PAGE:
Steph loves things in rainbow order.

Art Director

From Connecticut to California, Stephanie is motivated by beautiful typefaces. She needs to get organized before getting to work. And she believes in the power of a beautiful color palette—like those of TD clients Foundation Source and the Chazen Institute of Global Business. While designing, illustrating, or just home on the weekends with her husband and daughter, she likes listening to anything by The Flaming Lips, 60’s music, 90’s music, and her weekly Spotify playlist.

Before Taylor: Web design, book design, and branding projects in studios around Connecticut. She is a 2009 graduate of UConn’s Communication Design program.

Recommended digital field trips: Women Who DrawPinterest, following her favorite comedians on Twitter

Recommended IRL field trips: Skiing in Park City, summers in Madison, CT, Portugal, Brazil

Taylor Design Blog

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The Art of Clean Up

For those of us who have a tendency to be a bit anal-retentive, Ursus Wehrli’s art might really hit the spot. He finds objects that aren’t typically considered to be in disarray, and, for lack of a better term, tidies them up. The part experimental artist, part comedian first went down this road when he… Read More

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Neontigers

Photographer Peter Bialobrzeski’s series, Neontiger, is soft and beautiful—set within a dream-like, surreal, light atmosphere—but after a longer look, something unsettling begins to sink in. Represented within this series are the Asian cities of Bangkok, Kuala Lumpur, Hong Kong, Shanghai, Jakarta, Singapore, and Shenzhen. The photographs were shot at dusk and use long exposure to draw out… Read More

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Architecture of Density

After eight years of living and working in Hong Kong, photographer Michael Wolf began to explore the city through a different lens. He captures an element of Hong Kong that he describes as absent in the cities of his native Germany, the rest of Europe, and the United States: density. Wolf is able to make… Read More

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The Pixel Painter

If you are of a certain generation, you remember MS Paint with a mix of nostalgia, fondness, and serious frustration. Like much of the software released in the late 1980s, the tools are so basic and awkward that it is difficult to create anything in MS Paint that even approaches decent. Amazingly, MS Paint is the… Read More

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Portable Doctor

Scanadu, a company based at NASA’s Ames Research Center in California, is soon to launch a device which acts, essentially, as your own personal doctor. Scout™, as the product is called, is able to monitor and track your vital signs, temperature, heart rate, oximetry, ECG, and other heart measurements—all by holding it up to your… Read More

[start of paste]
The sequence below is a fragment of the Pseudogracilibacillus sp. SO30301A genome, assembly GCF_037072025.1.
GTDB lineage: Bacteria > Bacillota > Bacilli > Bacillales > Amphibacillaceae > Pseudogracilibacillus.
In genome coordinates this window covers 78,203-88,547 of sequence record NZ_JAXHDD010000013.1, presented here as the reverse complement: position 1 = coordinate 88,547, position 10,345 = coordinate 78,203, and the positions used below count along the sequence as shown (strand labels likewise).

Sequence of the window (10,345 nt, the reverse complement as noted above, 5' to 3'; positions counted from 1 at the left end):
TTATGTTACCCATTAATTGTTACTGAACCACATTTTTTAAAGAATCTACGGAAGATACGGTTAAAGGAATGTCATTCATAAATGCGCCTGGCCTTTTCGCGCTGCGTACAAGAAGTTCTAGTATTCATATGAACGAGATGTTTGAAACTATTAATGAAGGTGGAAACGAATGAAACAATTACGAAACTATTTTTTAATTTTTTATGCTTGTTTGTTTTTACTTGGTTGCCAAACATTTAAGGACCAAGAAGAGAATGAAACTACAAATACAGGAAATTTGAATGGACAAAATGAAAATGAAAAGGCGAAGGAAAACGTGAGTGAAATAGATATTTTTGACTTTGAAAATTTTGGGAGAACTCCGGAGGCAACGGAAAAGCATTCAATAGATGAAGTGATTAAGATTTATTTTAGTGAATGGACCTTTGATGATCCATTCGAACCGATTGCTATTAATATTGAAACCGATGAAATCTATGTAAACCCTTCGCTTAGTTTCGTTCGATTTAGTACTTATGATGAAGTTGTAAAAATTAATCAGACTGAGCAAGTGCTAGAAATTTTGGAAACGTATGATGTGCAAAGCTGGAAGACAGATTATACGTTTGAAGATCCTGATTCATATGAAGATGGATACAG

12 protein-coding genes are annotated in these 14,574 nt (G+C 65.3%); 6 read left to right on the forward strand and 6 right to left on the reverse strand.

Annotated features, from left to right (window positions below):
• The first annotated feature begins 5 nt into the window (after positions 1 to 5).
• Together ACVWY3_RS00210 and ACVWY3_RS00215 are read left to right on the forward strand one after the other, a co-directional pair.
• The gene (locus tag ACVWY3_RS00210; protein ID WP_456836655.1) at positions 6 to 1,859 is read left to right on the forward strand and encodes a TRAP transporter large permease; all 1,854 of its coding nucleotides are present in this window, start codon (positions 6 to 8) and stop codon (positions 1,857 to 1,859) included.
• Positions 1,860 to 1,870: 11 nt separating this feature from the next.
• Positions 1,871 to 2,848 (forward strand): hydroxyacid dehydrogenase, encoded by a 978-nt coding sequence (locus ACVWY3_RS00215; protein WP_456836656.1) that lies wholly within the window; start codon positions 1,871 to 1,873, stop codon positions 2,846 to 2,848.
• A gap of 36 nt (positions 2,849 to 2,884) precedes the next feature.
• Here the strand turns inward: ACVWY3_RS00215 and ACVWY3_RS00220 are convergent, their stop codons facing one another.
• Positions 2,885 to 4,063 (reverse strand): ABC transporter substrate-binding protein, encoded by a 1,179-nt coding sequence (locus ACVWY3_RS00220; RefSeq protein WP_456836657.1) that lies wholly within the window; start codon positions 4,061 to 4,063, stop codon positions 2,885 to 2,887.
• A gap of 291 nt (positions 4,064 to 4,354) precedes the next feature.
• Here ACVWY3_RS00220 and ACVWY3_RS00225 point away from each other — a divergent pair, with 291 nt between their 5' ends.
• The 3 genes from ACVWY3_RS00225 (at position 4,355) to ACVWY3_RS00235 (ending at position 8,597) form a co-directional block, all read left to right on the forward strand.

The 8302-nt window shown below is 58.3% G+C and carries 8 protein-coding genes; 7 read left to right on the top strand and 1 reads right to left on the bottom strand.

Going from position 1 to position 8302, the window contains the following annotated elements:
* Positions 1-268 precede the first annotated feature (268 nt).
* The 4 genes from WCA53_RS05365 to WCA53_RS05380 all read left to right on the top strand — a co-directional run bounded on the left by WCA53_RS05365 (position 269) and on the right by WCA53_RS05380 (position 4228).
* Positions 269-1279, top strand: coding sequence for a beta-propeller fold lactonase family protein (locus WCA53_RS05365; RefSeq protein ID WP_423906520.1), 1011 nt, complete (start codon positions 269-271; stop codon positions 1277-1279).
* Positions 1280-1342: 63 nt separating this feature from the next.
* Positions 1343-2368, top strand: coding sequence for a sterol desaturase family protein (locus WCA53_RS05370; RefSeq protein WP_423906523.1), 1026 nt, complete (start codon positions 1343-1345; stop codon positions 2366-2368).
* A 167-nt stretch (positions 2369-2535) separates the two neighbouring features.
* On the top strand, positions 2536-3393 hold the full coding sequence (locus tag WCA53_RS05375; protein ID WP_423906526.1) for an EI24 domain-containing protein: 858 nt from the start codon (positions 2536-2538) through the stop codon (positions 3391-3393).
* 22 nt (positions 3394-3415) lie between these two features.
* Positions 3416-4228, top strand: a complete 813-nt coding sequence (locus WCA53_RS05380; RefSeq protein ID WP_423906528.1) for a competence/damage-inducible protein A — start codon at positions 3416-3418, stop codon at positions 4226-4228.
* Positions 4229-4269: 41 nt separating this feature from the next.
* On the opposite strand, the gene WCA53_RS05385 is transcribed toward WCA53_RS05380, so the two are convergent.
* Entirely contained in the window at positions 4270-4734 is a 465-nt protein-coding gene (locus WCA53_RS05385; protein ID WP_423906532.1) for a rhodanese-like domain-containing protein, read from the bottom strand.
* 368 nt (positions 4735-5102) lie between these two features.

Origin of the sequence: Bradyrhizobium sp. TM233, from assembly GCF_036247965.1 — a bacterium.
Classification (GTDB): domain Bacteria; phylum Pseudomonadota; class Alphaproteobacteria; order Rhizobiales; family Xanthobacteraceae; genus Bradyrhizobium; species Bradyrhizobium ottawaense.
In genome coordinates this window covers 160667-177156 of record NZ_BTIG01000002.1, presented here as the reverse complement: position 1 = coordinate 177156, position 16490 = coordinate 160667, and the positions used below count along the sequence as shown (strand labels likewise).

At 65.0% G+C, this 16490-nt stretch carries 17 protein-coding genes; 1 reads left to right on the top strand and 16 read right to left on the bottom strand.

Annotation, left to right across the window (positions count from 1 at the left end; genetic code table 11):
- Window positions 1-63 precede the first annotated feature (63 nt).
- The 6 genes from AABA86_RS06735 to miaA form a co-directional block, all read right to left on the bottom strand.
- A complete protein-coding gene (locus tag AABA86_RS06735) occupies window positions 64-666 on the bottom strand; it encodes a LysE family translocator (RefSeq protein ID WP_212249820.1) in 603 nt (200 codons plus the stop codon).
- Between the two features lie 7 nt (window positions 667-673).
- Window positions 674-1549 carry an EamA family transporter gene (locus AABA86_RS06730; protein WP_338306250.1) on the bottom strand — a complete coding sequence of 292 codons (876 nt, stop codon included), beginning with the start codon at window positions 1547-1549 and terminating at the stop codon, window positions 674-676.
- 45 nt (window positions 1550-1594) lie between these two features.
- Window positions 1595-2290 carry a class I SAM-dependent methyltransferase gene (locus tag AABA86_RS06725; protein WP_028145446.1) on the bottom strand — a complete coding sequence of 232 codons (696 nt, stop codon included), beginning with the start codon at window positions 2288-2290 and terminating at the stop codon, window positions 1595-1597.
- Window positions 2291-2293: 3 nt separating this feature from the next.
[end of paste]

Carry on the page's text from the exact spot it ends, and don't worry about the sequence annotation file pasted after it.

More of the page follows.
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Big Boxes Filled with Smaller Boxes

The work of Brooklyn-based artist Aakash Nihalani proves the rule that less is more. Working with mainly colored tape, and occasionally some poster board, Nihalani creates 2D art with a lot of dimension and perspective play. His inspiration comes from the very place he displays his work—the urban landscape, or in his words, “big boxes filled with smaller boxes.”… Read More

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We Can Do Amazing Things with Your Briefs

In order to get noticed, design agencies are constantly trying to come up with something that will really stand out from the crowd, which can be a real challenge in a field where each of your competitors is a creative professional. The challenge can involve some trial-and-error, some risk-taking, and sometimes a bit of shamelessness (recall: Sagmeister’s… Read More

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Flights of Fancy

The recent animated short Paperman has been getting a lot of attention since its theatrical release. The short first premiered at the Annecy International Film Festival in June of 2012, but it really took off after its appearance before the full-length animated film Wreck-It Ralph back in November. Paperman is a charming boy-meets-girl love story—short and… Read More

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Breaking the Surface

The California-based technology company, Tactus has developed a new product that will quickly place our current touchscreen devices among the likes of floppy discs, pagers and flip phones. Using microfluid technology, Tactus has developed a touch-screen surface with the ability to pop up real, physical buttons. When, for instance, your phone pulls up the on-screen keyboard, a… Read More